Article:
- Allen, Gracie
- (1895-1964)Grace Ethel Cecile Rosalie Allen was born in San Francisco, California. She first appeared on stage at the age of three as a dancer and with her three sisters appeared as an Irish singer and dancer in local vaudeville theaters before touring on the east coast. Failing to get work on her own, Allen enrolled in secretarial school in New York, but in 1923 she met George Burns, and they established a comedy routine together in which Allen assumed the comic role to Burns’s straight man. Allen established a persona of “Dizzy Dora,” who despite her lunacy, somehow made sense. The partnership quickly became successful, and she and Burns married in 1926. In 1930, they appeared in vaudeville on Broadway for a run of 17 weeks and shortly thereafter made their debut on American radio. In 1933, they began their own show on CBS, originally called “The Adventures of Gracie” and later named “The George Burns and Gracie Allen Show.” It was a favorite of U.S. listeners through 1950. Allen and Burns made a number of movie shorts for Paramount between 1929 and 1931, followed by several feature films, including Six of a Kind (1934) with W. C. Fields. Allen did not enjoy making movies, and her last was Two Girls and a Sailor (1944). In 1950, Burns and Allen successfully moved to television. Their show ran until June 1958, when Allen insisted on retiring to spend more time with her adopted children and grandchildren. She suffered a serious heart attack in 1961 and died in Hollywood three years later. Although he provided most of their material, Burns always insisted that Allen “was the whole show” and that it was her comic timing and delivery that made them a success.See also Cinema.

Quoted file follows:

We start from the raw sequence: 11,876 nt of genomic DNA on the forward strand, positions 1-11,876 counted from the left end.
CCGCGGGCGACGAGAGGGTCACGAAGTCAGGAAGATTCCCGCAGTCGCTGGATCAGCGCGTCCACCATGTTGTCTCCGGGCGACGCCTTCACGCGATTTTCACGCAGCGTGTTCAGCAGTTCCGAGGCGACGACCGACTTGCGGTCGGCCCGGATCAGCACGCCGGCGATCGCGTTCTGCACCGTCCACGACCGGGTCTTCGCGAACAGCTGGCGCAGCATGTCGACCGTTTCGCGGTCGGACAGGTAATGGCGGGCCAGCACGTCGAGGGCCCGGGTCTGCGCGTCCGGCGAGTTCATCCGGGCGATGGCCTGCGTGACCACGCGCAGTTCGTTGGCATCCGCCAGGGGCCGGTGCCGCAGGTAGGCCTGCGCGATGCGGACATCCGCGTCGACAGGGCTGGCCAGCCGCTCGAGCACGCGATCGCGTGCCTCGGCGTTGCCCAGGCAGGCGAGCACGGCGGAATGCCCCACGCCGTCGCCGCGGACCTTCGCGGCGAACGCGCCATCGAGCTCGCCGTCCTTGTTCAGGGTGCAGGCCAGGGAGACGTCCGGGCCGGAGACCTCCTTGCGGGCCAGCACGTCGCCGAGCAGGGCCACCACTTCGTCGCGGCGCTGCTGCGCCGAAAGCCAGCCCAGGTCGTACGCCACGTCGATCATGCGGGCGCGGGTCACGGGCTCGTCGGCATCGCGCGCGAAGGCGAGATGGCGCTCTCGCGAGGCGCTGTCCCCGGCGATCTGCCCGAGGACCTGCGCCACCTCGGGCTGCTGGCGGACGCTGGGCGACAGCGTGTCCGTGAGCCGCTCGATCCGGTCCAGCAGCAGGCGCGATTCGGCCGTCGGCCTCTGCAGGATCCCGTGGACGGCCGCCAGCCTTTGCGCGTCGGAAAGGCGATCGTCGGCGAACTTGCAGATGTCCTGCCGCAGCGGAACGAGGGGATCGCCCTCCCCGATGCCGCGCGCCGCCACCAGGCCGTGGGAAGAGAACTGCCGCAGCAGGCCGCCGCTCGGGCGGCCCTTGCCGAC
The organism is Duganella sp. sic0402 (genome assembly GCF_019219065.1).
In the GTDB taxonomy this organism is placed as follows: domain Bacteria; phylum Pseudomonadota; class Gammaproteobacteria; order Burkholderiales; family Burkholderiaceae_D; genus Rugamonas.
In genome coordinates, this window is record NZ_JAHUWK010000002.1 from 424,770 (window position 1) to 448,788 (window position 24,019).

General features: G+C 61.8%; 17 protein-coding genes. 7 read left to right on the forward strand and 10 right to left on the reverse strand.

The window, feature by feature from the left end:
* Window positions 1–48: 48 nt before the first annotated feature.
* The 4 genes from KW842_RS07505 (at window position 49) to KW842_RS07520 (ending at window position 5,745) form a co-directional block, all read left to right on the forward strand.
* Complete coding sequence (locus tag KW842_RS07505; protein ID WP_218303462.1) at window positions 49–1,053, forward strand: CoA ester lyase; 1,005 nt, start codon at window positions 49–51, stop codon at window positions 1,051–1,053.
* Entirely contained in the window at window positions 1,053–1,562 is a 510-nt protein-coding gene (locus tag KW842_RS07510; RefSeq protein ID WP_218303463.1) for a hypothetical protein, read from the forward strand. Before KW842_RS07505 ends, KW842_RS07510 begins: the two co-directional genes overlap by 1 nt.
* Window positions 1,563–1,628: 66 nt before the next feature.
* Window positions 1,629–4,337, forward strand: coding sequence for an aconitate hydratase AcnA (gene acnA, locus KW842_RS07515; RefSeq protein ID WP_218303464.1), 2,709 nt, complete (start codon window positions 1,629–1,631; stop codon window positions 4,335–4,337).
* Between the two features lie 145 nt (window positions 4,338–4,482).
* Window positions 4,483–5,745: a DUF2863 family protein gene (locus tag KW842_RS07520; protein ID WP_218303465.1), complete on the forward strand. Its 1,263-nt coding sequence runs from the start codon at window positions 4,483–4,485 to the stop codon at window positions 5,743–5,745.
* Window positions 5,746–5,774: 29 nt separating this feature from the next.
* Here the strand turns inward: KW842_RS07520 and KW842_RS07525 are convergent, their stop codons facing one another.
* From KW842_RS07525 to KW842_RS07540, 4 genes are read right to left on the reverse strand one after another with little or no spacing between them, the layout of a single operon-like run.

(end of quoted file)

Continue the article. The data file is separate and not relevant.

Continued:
Historical Dictionary of the Roosevelt–Truman Era . Neil A. Wynn . 2015.